Our History


Official Name: Federal Republic of Nigeria

Total Area (Sq Mi): 356,669

Population (2020 est.): 219,034,000

Location: Western coast of Africa

Capital: The national capital is Abuja

Currency: Nigerian naira (₦)

Nigeria, the prostrate ‘Giant of Africa’ located on Africa’s west coast is the 32nd largest country by square mile in the world. Her approximate 206 million population makes her the most populous country on the continent. She was named ‘Nigeria’ by her colonial masters after the River Niger. The Federal Republic comprises of 36 states and Abuja, the FCT. Though a secular state, Nigeria has the fifth largest Muslim and sixth largest Christian global populations and while English is the official language, she is inhabited by more than 250 ethnic groups with over 500 languages, the major ones being Hausa, Igbo and Yoruba. Sadly, though resource-rich and the largest economy in Africa she remains impoverished.

Nigeria gained independence on 1st October 1960 and in 1963, Nnamdi Azikiwe became her first president. From 1967 to 1970, a civil war was fought between the Nigerian government and the Igbo secessionist state of Biafra. Thereafter, the country alternated between democratically elected civilian governments and military dictatorships until she achieved a stable democracy in 1999, with her last two juntas being exceptionally draconian in their clampdown of human rights. Babangida’s annulment of the June 12, 1993 presidential elections, won by Moshood Abiola, threw the country into massive civil unrest. The nation witnessed the courageous resistance against tyranny by the Press, Bench and Bar, Labour Union and ordinary civilian. In 2015, the incumbent President, Muhammadu Buhari, was elected into office after a series of dubious presidencies.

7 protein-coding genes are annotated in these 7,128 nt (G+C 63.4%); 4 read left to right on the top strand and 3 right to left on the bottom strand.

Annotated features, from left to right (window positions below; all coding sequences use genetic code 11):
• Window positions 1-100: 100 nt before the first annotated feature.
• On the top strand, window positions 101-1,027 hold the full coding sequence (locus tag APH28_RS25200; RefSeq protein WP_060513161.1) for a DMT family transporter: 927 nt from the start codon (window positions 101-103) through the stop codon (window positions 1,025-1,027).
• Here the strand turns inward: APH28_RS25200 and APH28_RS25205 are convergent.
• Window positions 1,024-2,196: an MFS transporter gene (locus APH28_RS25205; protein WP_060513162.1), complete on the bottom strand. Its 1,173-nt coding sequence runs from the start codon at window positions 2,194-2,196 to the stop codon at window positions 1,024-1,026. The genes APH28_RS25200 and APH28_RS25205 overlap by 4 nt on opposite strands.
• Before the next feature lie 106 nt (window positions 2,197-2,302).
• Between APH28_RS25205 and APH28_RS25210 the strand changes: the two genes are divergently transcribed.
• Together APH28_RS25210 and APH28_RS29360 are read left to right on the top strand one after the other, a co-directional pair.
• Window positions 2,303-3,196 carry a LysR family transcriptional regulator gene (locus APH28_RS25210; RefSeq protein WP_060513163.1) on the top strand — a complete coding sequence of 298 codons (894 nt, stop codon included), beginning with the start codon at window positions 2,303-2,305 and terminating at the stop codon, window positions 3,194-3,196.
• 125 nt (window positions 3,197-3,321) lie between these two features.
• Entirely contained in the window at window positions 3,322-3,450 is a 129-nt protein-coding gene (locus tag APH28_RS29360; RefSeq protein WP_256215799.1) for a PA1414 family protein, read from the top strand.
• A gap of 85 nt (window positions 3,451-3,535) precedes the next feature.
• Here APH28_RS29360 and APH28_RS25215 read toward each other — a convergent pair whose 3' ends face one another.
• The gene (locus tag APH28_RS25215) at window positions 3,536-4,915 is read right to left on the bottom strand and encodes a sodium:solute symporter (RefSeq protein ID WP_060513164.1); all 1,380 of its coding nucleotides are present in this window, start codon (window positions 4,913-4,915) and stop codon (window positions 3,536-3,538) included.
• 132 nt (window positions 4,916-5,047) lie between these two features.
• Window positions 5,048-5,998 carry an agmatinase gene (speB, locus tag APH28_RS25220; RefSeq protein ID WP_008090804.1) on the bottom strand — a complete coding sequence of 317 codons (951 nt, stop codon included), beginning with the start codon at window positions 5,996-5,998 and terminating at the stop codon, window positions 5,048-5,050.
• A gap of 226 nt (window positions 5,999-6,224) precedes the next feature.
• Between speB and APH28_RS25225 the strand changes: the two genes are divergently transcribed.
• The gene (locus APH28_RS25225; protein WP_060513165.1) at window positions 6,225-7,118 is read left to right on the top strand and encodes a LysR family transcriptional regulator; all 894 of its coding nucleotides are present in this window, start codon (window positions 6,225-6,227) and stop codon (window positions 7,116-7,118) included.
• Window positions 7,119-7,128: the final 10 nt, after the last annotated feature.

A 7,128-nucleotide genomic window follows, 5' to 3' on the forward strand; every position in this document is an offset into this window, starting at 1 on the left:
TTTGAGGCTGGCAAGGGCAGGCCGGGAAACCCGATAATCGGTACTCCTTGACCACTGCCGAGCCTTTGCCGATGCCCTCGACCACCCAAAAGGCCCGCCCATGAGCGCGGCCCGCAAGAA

Nigeria is endowed with genius – the first sub-Saharan African Nobel Laureate in Literature, Professor Wole Soyinka; Dr. Stella Adadevoh, credited with containing and eliminating the 2014 Ebola outbreak; the first African football team to win gold in Olympic football; the first African bobsled team to qualify for Olympic Winter games; the first African to win the World Scrabble Championship… the list goes on.

Ethnocentrism, tribalism, religious persecution, prebendalism, abysmal leadership and corruption are Nigeria’s bane. It remains to be seen whether the genius of her peoples, harnessing her natural resources under exemplary leadership, will rise again to be the true Giant of Africa.